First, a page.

Leah peak in bright winter light
Yesterday I printed a very dark, night-time image, so I thought today I’d go the other direction, and print a very bright, winter daylight image. Leah Peak is on the east shore of Maligne Lake in Jasper National Park, and in my opinion, one of the most subtle yet striking mountain in the area.
I took this photo on a very bright day and it was a bright image straight out-of-camera. In Lightroom I did my best to make the print as bright as possible while retaining good contrast and detail in the highlights. I also tried converting it to black-and-white, but I found that I missed the very slight blue in the shadows and warmer sun light on the shoulders of the ridge.
And, just for the interest of the real photo geeks—here are the histograms from yesterday’s photo and from today’s:
Marsh grass in mountain lake
It has been a long time since I’ve posted much here—my apologies—but it should get better again shortly…
I have decided to try “The Online Photographer” Mike Johnston’s “Specific, Detailed Program for Absolutely, Positively Getting Better as a Digital Printmaker“. In short, this is an exercise to get in the habit of working on my photography daily, for a few minutes at least, and to start practicing making prints of my work. I tend to make a few prints occasionally if I’m really excited about a new batch of photos, and a stack of prints for craft sales, etc. The emphasis of the SDPFAPGBAADP program (nice acronym…) is to just practice processing and making prints in a low pressure kind of way.
I’ll give it a try for a while, hopefully I can find the time most days and really get in the habit. If I have a little extra time, I’ll post the day’s photo here too—it should be an interesting mix of images, and I hope you’ll enjoy seeing them. I just printed the photo above, which I took on a trip to Jasper National Park with the family last fall. I have rarely experienced a more pleasant and photogenic evening than this—the fall colours were in their prime, the temperature cool but the breeze warm, and the family was patient… perfect.
And, as always, I appreciate your feedback—please feel free to leave me a comment with your comments or critiques!
Sunset under heavy clouds
If you’ve signed up for my newsletter you’ll recognize these past few images that I’ve shared—this one is from a trip to Jasper National Park that I took this spring. I was lucky enough to drive into the mountains just as the sun dipped below the clouds for a few minutes before sinking behind the mountain peaks. I don’t recall my camera settings for this particular image, but I was definitely thinking of the golden rule for landscape photography—”f/8 and be there”.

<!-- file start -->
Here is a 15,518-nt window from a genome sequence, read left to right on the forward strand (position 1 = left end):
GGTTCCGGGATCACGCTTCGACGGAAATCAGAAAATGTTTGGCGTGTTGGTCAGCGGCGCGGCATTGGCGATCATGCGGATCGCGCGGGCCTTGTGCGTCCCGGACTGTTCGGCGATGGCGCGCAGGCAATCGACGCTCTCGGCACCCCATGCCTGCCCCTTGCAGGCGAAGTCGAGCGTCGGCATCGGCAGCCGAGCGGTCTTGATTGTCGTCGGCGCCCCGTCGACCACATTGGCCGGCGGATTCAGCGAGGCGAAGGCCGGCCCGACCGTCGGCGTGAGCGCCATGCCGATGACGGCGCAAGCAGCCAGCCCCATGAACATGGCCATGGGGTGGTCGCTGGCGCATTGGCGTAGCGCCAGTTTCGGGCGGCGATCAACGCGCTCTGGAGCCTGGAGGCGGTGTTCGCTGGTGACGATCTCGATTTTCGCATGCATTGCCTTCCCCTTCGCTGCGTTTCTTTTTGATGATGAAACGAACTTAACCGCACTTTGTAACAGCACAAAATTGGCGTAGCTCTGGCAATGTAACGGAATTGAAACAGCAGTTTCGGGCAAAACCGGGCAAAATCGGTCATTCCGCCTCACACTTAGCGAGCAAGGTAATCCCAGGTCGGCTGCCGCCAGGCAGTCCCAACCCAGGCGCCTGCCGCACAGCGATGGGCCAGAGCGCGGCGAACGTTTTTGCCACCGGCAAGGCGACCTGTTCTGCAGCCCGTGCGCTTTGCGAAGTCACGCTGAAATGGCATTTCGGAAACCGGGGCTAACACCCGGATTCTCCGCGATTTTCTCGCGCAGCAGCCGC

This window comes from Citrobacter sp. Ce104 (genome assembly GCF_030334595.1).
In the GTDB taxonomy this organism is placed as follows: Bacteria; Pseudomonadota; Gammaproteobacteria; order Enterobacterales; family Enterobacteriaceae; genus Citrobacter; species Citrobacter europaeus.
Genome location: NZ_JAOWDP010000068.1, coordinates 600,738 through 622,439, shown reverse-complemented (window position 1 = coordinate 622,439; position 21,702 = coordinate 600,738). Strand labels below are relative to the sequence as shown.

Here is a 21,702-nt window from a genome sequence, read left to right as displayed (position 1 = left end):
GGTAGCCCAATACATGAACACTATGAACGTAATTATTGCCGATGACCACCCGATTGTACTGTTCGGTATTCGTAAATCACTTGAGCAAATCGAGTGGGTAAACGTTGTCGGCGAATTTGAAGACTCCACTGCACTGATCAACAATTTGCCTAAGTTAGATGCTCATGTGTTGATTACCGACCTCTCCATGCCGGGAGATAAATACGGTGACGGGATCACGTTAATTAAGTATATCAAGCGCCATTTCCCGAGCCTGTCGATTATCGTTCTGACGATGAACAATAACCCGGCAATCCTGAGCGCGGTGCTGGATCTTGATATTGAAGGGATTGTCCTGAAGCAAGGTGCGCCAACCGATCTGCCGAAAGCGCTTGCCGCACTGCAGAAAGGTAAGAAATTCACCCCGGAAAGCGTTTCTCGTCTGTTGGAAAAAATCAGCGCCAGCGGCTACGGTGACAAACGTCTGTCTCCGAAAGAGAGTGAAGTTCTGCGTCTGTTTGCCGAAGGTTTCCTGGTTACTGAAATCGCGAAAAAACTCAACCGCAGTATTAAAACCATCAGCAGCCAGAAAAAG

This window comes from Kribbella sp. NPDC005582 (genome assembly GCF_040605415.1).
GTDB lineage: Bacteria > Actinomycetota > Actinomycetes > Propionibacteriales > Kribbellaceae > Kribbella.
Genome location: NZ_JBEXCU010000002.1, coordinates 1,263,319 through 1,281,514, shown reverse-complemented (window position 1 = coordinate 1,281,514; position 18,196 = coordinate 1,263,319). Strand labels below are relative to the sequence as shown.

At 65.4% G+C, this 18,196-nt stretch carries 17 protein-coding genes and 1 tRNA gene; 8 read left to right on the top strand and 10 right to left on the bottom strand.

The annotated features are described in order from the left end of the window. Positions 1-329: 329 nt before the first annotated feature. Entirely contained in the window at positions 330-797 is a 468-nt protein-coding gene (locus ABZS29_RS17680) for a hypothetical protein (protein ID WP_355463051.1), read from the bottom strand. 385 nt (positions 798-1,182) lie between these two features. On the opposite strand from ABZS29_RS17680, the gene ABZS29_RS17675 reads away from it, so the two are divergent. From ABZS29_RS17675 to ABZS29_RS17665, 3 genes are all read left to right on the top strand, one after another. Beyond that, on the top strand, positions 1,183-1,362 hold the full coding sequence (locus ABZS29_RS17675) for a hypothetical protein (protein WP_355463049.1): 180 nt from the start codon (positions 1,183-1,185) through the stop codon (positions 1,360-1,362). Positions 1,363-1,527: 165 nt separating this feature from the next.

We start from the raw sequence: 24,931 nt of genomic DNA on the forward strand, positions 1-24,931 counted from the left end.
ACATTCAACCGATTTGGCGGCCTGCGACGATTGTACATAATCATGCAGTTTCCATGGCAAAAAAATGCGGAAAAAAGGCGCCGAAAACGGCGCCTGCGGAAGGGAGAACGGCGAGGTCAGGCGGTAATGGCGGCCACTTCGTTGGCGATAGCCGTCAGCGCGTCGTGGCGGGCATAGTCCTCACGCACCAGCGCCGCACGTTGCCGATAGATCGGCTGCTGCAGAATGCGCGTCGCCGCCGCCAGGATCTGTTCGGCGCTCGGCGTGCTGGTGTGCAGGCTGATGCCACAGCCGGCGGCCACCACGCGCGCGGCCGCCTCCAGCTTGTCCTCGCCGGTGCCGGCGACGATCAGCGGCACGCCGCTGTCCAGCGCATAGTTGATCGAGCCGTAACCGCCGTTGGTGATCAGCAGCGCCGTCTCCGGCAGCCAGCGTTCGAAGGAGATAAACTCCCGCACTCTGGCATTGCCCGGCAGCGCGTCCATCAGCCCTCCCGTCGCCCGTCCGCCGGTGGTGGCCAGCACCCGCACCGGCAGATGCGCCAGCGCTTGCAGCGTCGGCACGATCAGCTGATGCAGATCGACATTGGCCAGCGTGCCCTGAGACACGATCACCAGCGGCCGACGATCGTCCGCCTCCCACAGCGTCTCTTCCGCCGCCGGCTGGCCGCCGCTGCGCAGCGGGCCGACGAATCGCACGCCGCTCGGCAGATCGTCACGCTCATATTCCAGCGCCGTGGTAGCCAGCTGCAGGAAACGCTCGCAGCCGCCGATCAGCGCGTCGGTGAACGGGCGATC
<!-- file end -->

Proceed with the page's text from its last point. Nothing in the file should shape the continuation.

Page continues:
Spring storm over Devona Flats
I recently had the chance to get away for a few days, and had the pleasure of being able to do some photography in Jasper National Park. The day that I took this photograph started out clear and sunny, and as the day went along these large clouds spilled out of the Athabasca River Valley to the west, coming east towards Pochahontas where I was staying. And while the clouds made it less appealing to sit out on the deck in the afternoon, they sure made for much more dramatic photographs later in the evening—well worth the trade-off.
I really like the contrast in this image of the heavy, wet sky and the falling rain streaking down—contrasted with the dry river flats still awaiting the melt of higher elevation snow and the start of spring and summer weather patterns.
Bright morning light on Whirlpool Mountain
Here’s another photograph from my first photo-trip of the year in Jasper National Park. I made this image from along the Icefields Parkway, about 20 minutes south of the town of Jasper. I’m not sure about the name of this peak, but my best guess is that it’s Whirlpool Mountain, just south of Mount Edith Cavell and north of Mount Geraldine (if anybody can confirm/correct this, please leave me a comment).
The deep blue of the sky is due mostly to the use of a polarizing filter which really brought out the contrast between the sky, the shadows on the mountain, and the bright snow-covered faces.
I am really excited that one of the photographs from my “Talbot Burn” portfolio has been chosen to be a part of the “Forest Show” curated by the Alberta Society of Artists. The exhibition is currently mounted in the Hinton Public Library (Jan 5-31), and will be moving to the Edson Library (Feb 2-28), the McMullen Gallery in Edmonton (opening reception on March 24, 7-9 pm), and the Leighton Gallery in Calgary (opening reception June 4, 2-4 pm). My piece was also selected to be one of just a few pieces that will be in a travelling exhibition showing throughout Alberta until 2013. I hope that you can make it to one of these venues, but if not, you can have look at the image in my “Talbot Burn” portfolio (it’s the third image, entitled “Talbot Fire Valley”), or simply click below to view the image full screen.
Talbot fire valley
First light on south face of Mount Edith Cavell
Happy New Year! After a great trip to the west coast for the holidays, I had the pleasure of spending my first photography trip of the new year in the heart of the Rocky Mountains—Jasper National Park. I could hardly have asked for a better way to start the year than to be out there watching the sun come up over freshly snow-blanketed peaks, and freezing my fingers on my camera. I have a bunch of new photos that I’m excited to share, so check back soon!